Jyro Xhan, guitar, voice, electronics
Jerome Fontamillas, bass and vocals
May 9, 1998
Heart & Soul Cafe
Mt. Prospect, Illinois
Interviewed by Linda T. Stonehocker
It would only seem natural that a rock band as committed to electronics as Fold Zandura would have a big following on the Internet, a major hangout for technos worldwide. Armed with questions generated by some of our more technically savvy writers, I approached Jyro Xhan and Jerome Fontamillas at a recent Midwest appearance. They were polite, pleasant, and discussed their art in everyday terms. Only one subject elicited a strong response--their previous artistic incarnation as Mortal.
Xhan - Are they going to ask us about Mortal?
Tollbooth - A little. No? Okay, I don't have to. . . Let's talk about where you are now. How do you define your band?
Fontamillas - I think we're treading on uncharted territory.
Xhan - We're fighting the whole Mortal thing. Our music is completely different from what we used to do. Mortal's a stigma we've been trying to overcome. But it's not because Mortal wasn't a great band. It's just that we wanted to do something different.
Tollbooth - And what are you doing? Just straight rock 'n roll?
Xhan - No, it's definitely not straight rock 'n roll. It's electronics, it's 90's, it's year 2000 music. Not very many bands do what we do, very few in fact anywhere. Especially, the kind of pop music we make. It's got such a different slant than anything on this planet.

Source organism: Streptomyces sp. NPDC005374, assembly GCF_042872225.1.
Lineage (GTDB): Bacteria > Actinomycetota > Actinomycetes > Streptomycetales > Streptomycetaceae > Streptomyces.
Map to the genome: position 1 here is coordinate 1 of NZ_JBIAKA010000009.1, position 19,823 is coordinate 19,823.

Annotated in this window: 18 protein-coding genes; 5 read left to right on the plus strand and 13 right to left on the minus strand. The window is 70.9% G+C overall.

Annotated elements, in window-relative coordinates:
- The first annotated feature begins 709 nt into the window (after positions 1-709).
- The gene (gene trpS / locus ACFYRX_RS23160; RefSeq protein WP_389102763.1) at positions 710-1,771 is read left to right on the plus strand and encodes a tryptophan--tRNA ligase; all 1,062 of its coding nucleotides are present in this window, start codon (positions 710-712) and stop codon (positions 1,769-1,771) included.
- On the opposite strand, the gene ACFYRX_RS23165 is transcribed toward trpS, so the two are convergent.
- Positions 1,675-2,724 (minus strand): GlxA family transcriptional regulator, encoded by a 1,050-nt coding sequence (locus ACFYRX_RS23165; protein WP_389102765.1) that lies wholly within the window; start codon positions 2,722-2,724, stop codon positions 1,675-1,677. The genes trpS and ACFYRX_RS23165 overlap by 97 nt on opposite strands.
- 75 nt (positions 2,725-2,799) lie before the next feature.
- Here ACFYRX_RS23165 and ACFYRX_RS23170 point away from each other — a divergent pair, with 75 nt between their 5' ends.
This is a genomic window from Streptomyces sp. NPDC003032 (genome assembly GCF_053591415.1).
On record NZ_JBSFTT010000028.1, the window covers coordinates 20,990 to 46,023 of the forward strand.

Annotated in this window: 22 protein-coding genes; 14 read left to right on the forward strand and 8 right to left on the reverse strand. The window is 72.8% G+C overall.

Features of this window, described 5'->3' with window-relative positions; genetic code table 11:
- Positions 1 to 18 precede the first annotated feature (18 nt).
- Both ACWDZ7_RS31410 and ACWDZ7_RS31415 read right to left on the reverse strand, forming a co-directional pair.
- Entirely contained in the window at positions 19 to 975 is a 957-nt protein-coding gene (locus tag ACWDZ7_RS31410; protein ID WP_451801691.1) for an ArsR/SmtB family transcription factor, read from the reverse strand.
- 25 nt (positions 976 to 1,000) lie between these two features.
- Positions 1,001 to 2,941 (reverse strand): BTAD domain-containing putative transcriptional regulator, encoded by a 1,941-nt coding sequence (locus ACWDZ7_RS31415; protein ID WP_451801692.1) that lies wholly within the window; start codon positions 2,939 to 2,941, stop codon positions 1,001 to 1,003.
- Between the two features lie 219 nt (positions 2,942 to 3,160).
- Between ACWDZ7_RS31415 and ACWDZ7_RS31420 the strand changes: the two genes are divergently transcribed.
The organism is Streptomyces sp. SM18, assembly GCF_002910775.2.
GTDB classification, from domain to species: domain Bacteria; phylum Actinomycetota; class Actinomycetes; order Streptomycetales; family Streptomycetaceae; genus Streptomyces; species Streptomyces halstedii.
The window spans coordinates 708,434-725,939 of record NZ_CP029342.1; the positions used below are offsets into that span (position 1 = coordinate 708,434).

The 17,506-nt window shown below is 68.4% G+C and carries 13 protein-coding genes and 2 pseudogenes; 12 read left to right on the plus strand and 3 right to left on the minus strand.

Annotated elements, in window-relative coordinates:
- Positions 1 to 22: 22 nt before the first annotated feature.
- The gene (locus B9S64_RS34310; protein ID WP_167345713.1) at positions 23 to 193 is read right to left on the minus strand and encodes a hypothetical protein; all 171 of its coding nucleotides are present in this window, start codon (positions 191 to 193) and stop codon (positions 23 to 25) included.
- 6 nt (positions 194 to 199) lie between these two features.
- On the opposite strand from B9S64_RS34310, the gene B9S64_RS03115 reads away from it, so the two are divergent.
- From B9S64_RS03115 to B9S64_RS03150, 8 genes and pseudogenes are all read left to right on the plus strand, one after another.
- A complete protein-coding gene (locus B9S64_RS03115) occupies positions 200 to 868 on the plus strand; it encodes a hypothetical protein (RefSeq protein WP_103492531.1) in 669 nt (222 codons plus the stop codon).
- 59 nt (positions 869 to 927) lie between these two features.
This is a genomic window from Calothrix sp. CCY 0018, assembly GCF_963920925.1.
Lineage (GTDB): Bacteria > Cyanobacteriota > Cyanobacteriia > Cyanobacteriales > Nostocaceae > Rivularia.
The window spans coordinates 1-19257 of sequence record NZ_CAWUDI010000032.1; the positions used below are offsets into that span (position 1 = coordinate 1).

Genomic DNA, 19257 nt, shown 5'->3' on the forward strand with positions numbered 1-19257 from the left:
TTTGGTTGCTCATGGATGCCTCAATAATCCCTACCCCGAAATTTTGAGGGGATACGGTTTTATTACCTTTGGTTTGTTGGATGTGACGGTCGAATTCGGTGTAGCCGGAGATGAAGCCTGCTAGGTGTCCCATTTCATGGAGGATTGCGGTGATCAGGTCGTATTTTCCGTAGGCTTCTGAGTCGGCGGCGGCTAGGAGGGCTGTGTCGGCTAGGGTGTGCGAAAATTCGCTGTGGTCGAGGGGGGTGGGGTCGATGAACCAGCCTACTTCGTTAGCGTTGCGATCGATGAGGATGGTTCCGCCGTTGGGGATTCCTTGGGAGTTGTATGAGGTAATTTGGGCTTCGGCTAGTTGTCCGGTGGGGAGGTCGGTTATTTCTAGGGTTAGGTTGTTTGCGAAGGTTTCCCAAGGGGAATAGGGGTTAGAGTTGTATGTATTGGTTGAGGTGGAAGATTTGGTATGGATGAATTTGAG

Tollbooth - And what instruments will you be playing?
Xhan - Most of the work for the live show is done way before we go on. We have a four-track mini disc digital player that does all our samples. We just follow it. Plus your regular rock setup-drums, bass, guitar. But our music is not complete without all the electronics that are going on, all the samples, drum loops, etc.
Tollbooth - All that is laid down in advance? No one is mixing for you on stage?
Xhan - Our drummer controls a lot of it.
Tollbooth - How would you define your fans?
Xhan - Eclectic, snotty, music people. (Laughs)
Fontamillas - They are people who are into art, more into the music aspect, not just going to a concert to mosh or to skank or something. Our fan base is growing. That's an indication that they understand what we do.
Xhan - A lot of our fans aren't Christian. They're not as trendy. It seems like whatever is happening in Christian music is real trendy, and then they drop you.
Fontamillas - When we play out in the clubs, people seem to just enjoy listening to the music more, rather than to what you have to say or sing. We really like that.
Tollbooth - And you have a commercially acceptable sound that fits the venues.
Fontamillas - Oh, yeah. We've played with a lot of bands. It's easy for us to play with a lot of bands.
Tollbooth - What percentage of your gigs take place in a mainstream venue?
Xhan - The ones at home, mostly. But when we're on tour with Stavesacre or the Insyderz, it's mostly Christian. We have played some clubs on this tour. We're opening for John Taylor from Duran Duran.
Tollbooth - Even though your message is not your biggest emphasis, would you say that you still have one?